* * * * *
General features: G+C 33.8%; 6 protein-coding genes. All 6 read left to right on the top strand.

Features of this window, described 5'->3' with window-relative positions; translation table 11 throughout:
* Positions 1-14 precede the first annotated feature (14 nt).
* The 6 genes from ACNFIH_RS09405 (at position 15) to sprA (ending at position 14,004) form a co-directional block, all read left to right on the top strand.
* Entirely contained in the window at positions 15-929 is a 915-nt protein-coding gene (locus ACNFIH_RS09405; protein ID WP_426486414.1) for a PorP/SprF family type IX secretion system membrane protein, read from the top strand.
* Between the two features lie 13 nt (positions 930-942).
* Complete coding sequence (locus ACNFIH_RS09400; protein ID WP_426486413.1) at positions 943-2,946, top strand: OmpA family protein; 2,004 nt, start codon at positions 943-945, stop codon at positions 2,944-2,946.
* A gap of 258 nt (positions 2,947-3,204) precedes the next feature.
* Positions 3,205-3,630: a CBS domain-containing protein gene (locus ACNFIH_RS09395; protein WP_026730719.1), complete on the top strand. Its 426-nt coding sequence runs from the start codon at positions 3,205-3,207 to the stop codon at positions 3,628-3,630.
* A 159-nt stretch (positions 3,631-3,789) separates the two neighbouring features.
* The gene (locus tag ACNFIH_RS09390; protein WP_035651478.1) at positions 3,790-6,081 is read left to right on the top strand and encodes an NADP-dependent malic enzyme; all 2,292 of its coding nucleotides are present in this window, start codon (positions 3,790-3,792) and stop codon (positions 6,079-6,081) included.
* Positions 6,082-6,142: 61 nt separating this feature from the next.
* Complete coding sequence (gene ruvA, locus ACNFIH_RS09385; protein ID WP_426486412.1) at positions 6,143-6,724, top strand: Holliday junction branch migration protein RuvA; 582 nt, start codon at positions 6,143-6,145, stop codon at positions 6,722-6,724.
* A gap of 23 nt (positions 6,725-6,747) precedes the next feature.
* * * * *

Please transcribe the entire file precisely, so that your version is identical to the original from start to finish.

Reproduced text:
General features: G+C 33.8%; 6 protein-coding genes. All 6 read left to right on the top strand.

Features of this window, described 5'->3' with window-relative positions; translation table 11 throughout:
* Positions 1-14 precede the first annotated feature (14 nt).
* The 6 genes from ACNFIH_RS09405 (at position 15) to sprA (ending at position 14,004) form a co-directional block, all read left to right on the top strand.
* Entirely contained in the window at positions 15-929 is a 915-nt protein-coding gene (locus ACNFIH_RS09405; protein ID WP_426486414.1) for a PorP/SprF family type IX secretion system membrane protein, read from the top strand.
* Between the two features lie 13 nt (positions 930-942).
* Complete coding sequence (locus ACNFIH_RS09400; protein ID WP_426486413.1) at positions 943-2,946, top strand: OmpA family protein; 2,004 nt, start codon at positions 943-945, stop codon at positions 2,944-2,946.
* A gap of 258 nt (positions 2,947-3,204) precedes the next feature.
* Positions 3,205-3,630: a CBS domain-containing protein gene (locus ACNFIH_RS09395; protein WP_026730719.1), complete on the top strand. Its 426-nt coding sequence runs from the start codon at positions 3,205-3,207 to the stop codon at positions 3,628-3,630.
* A 159-nt stretch (positions 3,631-3,789) separates the two neighbouring features.
* The gene (locus tag ACNFIH_RS09390; protein WP_035651478.1) at positions 3,790-6,081 is read left to right on the top strand and encodes an NADP-dependent malic enzyme; all 2,292 of its coding nucleotides are present in this window, start codon (positions 3,790-3,792) and stop codon (positions 6,079-6,081) included.
* Positions 6,082-6,142: 61 nt separating this feature from the next.
* Complete coding sequence (gene ruvA, locus ACNFIH_RS09385; protein ID WP_426486412.1) at positions 6,143-6,724, top strand: Holliday junction branch migration protein RuvA; 582 nt, start codon at positions 6,143-6,145, stop codon at positions 6,722-6,724.
* A gap of 23 nt (positions 6,725-6,747) precedes the next feature.